My youngest daughter is severely dyslexic.
We first noticed a difference between her and her peers when she was in Kindy, and the older she gets, the more marked it is. Diagnosing her dyslexia was a costly and time-consuming process, and despite intensive intervention at school and at home, progress is painfully slow.
Having a child with reading and writing difficulties is extra strange considering I spend my life reading and writing. It’s my chosen career, and for the most part find I it blissfully easy. Consequently, it’s been hard for me to take a step back and comprehend how the world appear to her.
Until I was sitting on the toilet recently.
I know that sounds strange, but bear with me.
We have an Auslan finger spelling poster in the toilet that I often find myself staring at.
I pride myself on being able to rattle through the hand signs for the alphabet pretty quickly, just like my daughter now is finally (almost) able to recite the alphabet. We are both pretty good when asked to go from start to finish.
But if you ask either of us to read (or sign) one of the ‘trickier’ letters – for her it might be H and F, for me it would be signing H or G, we will pause, no longer certain, without the context of the surrounding letters.
If someone proficient in Auslan sign language came up to me and started spelling ‘Hello, my name is Sam’ I would panic. I’d have to ask them to go very slowly, one letter at a time, translating the hand shapes to sounds, and trying to hold them in my head while I concentrate on ‘reading’ the next sign.
In an ideal world, when reading H-E-L-L-O, you’re still meant to remember the ‘H’ by the time you get to ‘O’.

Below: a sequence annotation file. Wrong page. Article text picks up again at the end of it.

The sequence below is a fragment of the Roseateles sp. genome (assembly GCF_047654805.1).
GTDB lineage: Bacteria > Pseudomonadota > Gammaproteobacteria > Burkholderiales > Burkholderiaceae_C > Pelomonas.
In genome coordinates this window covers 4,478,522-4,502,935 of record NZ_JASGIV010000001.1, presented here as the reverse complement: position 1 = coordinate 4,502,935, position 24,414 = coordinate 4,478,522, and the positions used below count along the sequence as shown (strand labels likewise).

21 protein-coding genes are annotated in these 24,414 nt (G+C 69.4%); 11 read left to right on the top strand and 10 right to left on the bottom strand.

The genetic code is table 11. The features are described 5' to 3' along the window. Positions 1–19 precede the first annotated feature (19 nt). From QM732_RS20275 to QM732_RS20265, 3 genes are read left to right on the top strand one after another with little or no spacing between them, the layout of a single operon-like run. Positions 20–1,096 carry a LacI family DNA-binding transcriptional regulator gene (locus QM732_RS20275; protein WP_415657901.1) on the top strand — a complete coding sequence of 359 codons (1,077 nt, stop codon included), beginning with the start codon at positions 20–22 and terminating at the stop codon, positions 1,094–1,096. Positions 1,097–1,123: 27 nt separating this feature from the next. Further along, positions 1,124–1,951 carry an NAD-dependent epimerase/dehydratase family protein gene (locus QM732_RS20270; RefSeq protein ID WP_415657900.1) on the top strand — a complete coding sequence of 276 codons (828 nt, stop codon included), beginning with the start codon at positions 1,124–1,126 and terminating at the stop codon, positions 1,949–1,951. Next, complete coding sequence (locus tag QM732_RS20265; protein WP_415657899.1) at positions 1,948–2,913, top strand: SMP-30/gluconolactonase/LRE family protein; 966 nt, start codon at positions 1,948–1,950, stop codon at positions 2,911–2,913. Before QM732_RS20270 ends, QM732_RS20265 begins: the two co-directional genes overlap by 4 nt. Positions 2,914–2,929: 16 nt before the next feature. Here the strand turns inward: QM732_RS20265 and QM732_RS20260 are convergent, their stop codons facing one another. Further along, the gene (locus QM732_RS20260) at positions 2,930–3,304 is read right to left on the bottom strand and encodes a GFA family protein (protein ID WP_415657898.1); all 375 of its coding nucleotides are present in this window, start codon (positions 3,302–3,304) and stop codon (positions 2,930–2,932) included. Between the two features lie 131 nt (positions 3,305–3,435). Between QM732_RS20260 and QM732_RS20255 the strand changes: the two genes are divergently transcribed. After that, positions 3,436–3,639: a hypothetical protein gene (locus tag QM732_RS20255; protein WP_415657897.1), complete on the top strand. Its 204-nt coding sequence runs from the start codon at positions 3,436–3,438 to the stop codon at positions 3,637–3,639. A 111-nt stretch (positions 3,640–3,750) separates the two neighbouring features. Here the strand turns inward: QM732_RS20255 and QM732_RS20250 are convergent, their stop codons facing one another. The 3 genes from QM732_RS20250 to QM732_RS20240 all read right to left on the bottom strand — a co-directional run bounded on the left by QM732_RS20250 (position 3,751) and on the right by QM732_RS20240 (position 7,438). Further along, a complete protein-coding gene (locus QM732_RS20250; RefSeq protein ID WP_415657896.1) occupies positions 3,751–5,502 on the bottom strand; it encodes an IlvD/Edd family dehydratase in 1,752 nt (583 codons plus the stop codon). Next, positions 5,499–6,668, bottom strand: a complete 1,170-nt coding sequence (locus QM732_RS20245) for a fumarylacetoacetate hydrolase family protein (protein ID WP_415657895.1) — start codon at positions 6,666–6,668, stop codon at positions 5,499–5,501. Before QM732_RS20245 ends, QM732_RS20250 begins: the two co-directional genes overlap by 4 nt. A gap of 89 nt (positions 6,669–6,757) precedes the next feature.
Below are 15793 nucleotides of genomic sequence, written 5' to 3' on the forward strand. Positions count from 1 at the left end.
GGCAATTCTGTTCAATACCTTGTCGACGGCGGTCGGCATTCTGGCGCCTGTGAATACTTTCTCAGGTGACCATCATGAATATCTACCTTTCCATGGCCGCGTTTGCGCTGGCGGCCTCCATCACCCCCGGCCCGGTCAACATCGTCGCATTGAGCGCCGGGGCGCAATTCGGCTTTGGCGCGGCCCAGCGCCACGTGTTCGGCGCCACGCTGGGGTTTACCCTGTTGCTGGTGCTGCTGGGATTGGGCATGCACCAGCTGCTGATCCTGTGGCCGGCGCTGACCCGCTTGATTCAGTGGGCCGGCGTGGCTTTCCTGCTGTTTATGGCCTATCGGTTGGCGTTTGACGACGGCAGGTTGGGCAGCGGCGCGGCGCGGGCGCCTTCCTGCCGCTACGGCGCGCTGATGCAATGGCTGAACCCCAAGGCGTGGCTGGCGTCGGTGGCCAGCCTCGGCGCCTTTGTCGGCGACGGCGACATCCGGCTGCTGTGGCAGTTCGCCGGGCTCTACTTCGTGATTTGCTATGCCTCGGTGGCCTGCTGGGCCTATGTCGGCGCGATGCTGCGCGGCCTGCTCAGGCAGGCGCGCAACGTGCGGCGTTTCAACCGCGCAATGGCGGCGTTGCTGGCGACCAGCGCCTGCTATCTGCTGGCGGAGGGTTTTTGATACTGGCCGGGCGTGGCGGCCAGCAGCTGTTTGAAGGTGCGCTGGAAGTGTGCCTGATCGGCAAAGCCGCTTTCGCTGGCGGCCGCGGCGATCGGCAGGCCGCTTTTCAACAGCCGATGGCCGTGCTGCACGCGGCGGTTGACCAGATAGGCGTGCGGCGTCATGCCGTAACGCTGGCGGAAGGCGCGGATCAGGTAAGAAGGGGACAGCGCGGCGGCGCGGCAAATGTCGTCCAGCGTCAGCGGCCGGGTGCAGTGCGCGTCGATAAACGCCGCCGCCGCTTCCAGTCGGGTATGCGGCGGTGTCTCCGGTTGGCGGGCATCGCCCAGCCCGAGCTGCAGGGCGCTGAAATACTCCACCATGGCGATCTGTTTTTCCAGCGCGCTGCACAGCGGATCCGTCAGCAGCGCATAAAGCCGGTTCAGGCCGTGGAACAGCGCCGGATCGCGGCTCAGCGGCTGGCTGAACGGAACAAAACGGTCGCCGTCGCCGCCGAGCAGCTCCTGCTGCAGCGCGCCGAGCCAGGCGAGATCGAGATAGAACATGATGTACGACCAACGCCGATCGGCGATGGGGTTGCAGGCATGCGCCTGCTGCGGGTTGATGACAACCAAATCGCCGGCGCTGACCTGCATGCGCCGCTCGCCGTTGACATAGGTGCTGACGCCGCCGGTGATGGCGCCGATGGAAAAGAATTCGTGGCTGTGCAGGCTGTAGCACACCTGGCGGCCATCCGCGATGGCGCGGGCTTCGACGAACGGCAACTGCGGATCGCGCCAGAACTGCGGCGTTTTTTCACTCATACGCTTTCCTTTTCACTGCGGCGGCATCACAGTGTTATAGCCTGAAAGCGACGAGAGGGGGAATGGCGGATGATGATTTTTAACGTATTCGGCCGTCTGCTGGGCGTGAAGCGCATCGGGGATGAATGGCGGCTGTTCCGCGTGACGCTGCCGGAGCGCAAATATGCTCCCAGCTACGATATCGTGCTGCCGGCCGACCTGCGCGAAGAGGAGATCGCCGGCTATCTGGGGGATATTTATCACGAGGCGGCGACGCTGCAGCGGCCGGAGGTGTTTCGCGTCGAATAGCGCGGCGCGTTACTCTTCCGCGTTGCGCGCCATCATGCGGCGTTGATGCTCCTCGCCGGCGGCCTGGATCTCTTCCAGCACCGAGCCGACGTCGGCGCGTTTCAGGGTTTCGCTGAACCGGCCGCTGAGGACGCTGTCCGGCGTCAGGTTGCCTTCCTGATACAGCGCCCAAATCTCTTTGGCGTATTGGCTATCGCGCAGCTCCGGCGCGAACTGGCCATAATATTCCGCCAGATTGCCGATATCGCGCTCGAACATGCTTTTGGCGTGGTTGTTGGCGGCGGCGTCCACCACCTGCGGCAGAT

But if I was watching someone sign the letters to me, I would probably be concentrating so much on recognising the ‘O’, that the ‘H’ would be long gone. The word I had just ‘spelled’ would be an incomplete collection of sounds and make no sense. I then imagined how hard it would be to keep an entire sentence in my head.
My heart sank.
That’s when I realised that’s what it must be like for my daughter every time we ask her to read.
And while I don’t have to learn the Auslan finger signs, she HAS to learn how to read and write English. There is no avoiding it. For her, it is a mountain that must be scaled. Every day for the rest of her life.
For her, reading is excruciating and labour intense, and without any certainly that sounding the individual letters will actually makes any sense once she’s done.
Despite the difficulties she has, she is determined to persist. She blows the rest of us out of the water when it comes to working hard. We are developing little rules that help her remember each letter shape and sound. What is automatic and easy for most of us, involves a number of laboured steps for her.
Funnily enough, one thing she can write with no issue is the phrase ‘I love you’. She writes it a lot. On cards and pictures, on scraps of paper, on the shopping lists, on post-it notes that she leaves next to my bed.
Yet the other week, when she had to read ‘YES’ it took about 10 steps.
First I wrote the phrase ‘I love you’ next to her word list. Then I circled the ‘Y’ in Yes and the ‘Y’ in You and joined them together, and then I waited. I watched her eyes dart from one phrase to the next, as she mouthed the sounds to herself.
‘I love you’ she whispered under her breath, ‘You’ and then she got to ‘Y’.
‘Yuh’, she said.
Then she looked back at the word YES. ‘Yuh – Eh – Ess’. She turned to be with a big grin ‘YES’ she shouted.
To which there was only one appropriate response: ‘I love YOU’ I replied.
This story originally appeared on Relentless, November 2018.